W3C home > Mailing lists > Public > public-html-xml@w3.org > January 2012

Re: New HTML/XML Task Force Report

From: Robin Berjon <robin@berjon.com>
Date: Mon, 16 Jan 2012 11:55:32 +0100
Cc: public-html-xml@w3.org
Message-Id: <5AADB377-F547-4643-8800-31E7C71681FE@berjon.com>
To: Noah Mendelsohn <nrm@arcanedomain.com>
On Jan 13, 2012, at 20:23 , Noah Mendelsohn wrote:
> On this I'm less convinced. The idea of polyglot is that you have a bass document that can be transmitted on different occasions as text/html or application/xhtml+xml. As far as I know, EXI is usable as a (sort of) encoding with the latter, so it's an option for optimizing in the cases where you choose to transmit as XML.

Technically, it's actually an option for both (assuming no document.write I would think).

> With or without, any given transmission of a polyglot document is either the xml or the text media type, not both; it's the underlying document that remains unchanged. I do understand that using EXI changes the bits on the wire for the Entity-body, and that's a difference; I think there's still some value, so worth mentioning.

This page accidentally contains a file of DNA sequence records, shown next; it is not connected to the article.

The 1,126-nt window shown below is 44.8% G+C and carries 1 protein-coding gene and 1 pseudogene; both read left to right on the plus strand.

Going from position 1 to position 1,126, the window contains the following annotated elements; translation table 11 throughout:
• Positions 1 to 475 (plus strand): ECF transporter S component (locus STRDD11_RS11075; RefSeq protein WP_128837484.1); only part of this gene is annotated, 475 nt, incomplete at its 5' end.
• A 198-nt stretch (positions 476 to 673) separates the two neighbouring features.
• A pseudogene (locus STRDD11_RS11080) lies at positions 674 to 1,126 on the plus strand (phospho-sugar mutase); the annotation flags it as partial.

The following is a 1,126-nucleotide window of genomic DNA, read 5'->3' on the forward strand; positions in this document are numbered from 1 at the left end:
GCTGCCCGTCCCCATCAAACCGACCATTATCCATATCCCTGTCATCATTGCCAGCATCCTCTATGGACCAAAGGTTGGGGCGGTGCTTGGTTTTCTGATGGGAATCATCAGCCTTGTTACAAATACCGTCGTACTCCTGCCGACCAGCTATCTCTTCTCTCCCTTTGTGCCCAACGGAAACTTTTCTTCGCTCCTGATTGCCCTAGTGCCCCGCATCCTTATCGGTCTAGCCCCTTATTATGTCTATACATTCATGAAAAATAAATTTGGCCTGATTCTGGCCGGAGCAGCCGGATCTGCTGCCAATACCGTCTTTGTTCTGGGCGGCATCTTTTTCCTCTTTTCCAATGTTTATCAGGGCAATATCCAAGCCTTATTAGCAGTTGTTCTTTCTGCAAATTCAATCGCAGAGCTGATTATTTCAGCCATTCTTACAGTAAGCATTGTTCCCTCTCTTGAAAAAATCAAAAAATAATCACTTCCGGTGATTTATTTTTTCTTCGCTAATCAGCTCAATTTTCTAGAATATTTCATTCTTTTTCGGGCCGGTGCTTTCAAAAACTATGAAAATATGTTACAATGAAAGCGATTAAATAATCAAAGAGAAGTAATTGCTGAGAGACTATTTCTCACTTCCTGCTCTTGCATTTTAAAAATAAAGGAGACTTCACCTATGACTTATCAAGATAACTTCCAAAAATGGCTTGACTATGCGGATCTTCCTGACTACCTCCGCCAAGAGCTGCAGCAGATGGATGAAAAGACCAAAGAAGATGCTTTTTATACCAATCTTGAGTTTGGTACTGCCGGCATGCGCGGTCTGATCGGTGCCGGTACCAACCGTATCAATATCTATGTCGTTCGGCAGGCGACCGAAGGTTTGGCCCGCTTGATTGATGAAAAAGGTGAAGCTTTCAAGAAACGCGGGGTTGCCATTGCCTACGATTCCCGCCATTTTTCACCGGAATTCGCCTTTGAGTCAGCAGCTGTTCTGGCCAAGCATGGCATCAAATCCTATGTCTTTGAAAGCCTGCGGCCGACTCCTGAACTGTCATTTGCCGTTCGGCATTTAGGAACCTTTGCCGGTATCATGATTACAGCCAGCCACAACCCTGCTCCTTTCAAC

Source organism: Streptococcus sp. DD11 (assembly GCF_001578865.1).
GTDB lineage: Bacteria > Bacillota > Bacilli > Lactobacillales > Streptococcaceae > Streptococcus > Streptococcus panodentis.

It does change the bits on the wire in the entity-body, but just as an encoding. There is nothing preventing you from sending a text/html document (perhaps even not polyglot) with Content-Type: text/html and Content-Encoding: exi in the same way that you can use Content-Encoding: gzip. It's a lossy coding (depending on what you consider matters of course), but "just" a coding nevertheless.

I've pinged the EXI WG to see if they may have some concrete applications to speak of (I know that the application of EXI to HTML is being tested in the lab, but I don't know how public that information is at this point).

-- 
Robin Berjon - http://berjon.com/ - @robinberjon
Received on Monday, 16 January 2012 10:56:52 GMT

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